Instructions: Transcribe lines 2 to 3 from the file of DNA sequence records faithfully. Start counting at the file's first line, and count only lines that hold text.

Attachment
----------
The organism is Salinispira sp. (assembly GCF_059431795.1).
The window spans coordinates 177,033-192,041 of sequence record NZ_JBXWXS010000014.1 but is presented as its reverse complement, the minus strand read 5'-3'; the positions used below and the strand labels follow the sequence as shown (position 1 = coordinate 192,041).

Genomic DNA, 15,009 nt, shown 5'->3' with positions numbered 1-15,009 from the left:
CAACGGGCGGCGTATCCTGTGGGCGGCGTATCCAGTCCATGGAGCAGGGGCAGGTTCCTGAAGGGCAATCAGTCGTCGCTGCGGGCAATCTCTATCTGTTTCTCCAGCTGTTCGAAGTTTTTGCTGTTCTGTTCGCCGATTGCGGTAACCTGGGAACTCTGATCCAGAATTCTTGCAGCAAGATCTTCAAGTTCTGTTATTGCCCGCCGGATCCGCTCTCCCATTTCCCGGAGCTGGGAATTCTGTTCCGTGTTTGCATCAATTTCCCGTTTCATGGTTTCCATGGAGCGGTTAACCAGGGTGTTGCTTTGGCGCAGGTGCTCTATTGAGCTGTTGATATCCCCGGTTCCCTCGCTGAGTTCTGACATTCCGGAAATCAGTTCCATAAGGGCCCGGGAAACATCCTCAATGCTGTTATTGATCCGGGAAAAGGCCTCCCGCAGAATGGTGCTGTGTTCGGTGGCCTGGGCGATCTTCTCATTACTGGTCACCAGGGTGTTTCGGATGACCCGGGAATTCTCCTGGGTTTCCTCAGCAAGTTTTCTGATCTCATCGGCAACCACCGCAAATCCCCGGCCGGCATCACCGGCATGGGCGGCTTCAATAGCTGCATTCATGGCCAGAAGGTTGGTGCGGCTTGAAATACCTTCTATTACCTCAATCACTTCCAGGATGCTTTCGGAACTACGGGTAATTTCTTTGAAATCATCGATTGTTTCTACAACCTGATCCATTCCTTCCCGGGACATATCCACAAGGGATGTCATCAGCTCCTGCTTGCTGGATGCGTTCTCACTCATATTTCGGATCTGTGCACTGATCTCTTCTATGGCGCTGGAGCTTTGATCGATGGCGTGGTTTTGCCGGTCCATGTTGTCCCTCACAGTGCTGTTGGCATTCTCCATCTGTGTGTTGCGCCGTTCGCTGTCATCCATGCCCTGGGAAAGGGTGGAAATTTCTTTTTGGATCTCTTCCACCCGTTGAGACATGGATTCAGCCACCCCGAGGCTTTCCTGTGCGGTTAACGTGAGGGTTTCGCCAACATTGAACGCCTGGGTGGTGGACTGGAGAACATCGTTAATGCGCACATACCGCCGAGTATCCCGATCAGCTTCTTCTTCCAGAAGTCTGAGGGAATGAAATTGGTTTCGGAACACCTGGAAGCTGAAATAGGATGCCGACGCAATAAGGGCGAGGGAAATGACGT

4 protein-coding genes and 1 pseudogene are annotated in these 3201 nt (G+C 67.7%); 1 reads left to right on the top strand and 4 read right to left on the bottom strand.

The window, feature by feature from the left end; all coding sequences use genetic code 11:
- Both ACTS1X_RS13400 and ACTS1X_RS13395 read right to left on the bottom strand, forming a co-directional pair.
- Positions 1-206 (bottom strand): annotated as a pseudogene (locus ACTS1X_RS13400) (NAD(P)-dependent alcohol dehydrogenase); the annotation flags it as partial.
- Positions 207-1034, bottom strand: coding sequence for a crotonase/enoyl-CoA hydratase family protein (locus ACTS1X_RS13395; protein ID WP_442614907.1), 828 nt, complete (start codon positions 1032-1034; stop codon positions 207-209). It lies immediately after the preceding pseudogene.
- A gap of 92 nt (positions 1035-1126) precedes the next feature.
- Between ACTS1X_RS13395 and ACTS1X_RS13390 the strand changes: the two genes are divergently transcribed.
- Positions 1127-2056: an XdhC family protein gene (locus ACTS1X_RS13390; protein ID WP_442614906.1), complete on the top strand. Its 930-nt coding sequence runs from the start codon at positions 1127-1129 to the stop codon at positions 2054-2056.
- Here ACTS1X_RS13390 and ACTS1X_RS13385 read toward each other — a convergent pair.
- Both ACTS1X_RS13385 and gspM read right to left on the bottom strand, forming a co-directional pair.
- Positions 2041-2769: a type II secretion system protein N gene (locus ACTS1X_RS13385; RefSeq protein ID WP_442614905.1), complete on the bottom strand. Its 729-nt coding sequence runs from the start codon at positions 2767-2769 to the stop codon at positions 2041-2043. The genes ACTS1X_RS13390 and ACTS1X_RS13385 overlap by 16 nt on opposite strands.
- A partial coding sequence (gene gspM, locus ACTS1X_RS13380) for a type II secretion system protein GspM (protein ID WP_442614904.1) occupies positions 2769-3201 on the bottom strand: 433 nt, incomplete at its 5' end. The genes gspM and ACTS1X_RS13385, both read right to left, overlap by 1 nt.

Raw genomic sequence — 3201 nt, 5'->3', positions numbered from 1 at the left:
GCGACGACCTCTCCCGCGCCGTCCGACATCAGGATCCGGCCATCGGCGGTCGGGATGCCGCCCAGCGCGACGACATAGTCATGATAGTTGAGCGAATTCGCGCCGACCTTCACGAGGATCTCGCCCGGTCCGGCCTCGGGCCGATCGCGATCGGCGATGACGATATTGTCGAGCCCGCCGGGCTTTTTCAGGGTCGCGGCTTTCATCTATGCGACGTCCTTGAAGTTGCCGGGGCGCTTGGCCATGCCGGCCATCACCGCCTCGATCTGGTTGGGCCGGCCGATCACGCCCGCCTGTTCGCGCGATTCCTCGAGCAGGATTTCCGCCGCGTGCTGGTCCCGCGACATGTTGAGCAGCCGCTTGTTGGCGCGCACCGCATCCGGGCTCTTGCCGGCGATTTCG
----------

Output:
The window spans coordinates 177,033-192,041 of sequence record NZ_JBXWXS010000014.1 but is presented as its reverse complement, the minus strand read 5'-3'; the positions used below and the strand labels follow the sequence as shown (position 1 = coordinate 192,041).

Genomic DNA, 15,009 nt, shown 5'->3' with positions numbered 1-15,009 from the left: